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Setting Boundaries Makes You a Jerk

Have you ever had to set some impossible boundaries with someone equally as impossible? It can bring about a whole string of thoughts and feelings that we tend to internalize as the empathetic humans that we can be. Let us break the stigma on boundary setting and learn how to apply this healthy practice to our daily lives.

What does setting boundaries even mean?

Setting boundaries means letting someone know what you will and will not tolerate. These are the rules and limitations that we set for our own mental health to flourish, within our relationships. There are many types of boundaries including emotional, mental, time, material, verbal, sexual, spiritual, and physical. Depending on your source, the boundary names may vary as there are a lot of moving parts to consider. When we talk about boundaries, we are talking about 3 different styles of boundaries that you could have- porous, rigid, and healthy boundaries.

Throughout this reading, keep in mind that varying cultures can affect boundary styles as well. For example, in some cultures, eye contact is inappropriate but in others it shows respect and shows that you are listening. Boundaries come in various forms and they each play a crucial role in defining the parameters of the connections we make.

Boundary Styles

Porous boundaries include those who might overshare everything. They tend to not be able to stand up for what they want and they will be people pleasers out of fear of being rejected. This is your person who might get overly involved with another’s issues and take on some of those issues or emotions themselves. Whenever I think of porous boundaries, I think of a porous sponge, just soaking up everything around them and then squeezing it all right back out without any boundaries.

Rigid boundaries are pointy like the mountain peaks. Individuals with these boundaries are usually those who do not have very many close relationships because they are very protective of their personal information. This could look like someone who is avoiding intimate relationships or someone who relies only on themselves.

Then we have healthy boundaries, where we hope to see more and more people be at. These boundaries are a collaboration of porous and rigid, in just the right amounts. This is going to be your person that knows what they want and what they stand for, and their actions tend to align with their values. They are not the type to over or under share personal information as they understand their wants and needs and can communicate them to others in a healthy way. This is also going to include someone who respects the boundaries of others and accepts the boundaries in the relationship.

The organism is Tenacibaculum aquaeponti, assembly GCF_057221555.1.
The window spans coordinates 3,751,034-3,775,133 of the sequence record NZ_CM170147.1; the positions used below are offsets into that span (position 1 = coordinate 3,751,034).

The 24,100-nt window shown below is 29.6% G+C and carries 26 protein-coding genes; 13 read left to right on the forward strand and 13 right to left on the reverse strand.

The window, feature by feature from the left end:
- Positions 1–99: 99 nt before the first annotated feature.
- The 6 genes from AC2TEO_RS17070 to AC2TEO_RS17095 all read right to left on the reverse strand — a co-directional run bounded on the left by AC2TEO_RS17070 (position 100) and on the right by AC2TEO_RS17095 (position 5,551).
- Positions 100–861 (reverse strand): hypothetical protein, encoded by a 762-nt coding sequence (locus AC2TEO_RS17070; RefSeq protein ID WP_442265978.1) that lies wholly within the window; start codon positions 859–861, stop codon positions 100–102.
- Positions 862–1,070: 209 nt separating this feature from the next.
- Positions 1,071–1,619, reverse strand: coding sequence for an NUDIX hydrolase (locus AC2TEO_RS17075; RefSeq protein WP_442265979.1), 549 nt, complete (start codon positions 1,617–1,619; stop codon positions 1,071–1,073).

It is important to know and understand that this does not mean that you are only going to align with one boundary style. One may have rigid boundaries at work, but porous boundaries with family members. This varies depending on the people, the setting, and your own personal point of view. You may not even be consistently one type, and that is okay too. The purpose of this is to be educated so you can start thinking about these things when you set your own boundaries or accept someone else's boundaries.

Boundary Types

When it comes to emotional boundaries, it is important to feel like your emotions are being respected. Although, this also considers your emotional availability and ability to emotionally support others in your circle. Emotional boundaries also consider how much personal information that you are sharing with others when it comes to emotions. I think we have all met the person who overshares everything but then you also have those that refuse to release next to any personal information. I don’t mean your social security number and address, but letting someone know your emotional status. For example, if someone is saying something that is hurting your feelings, removing yourself from the situation might be a boundary. Do not spend time on those who will not respect your emotional boundaries for what they are. Remember that everything is a two-way street. In respecting another’s emotional boundaries, be sure that you do not take on their emotions for them as this represents porous emotional boundaries as well.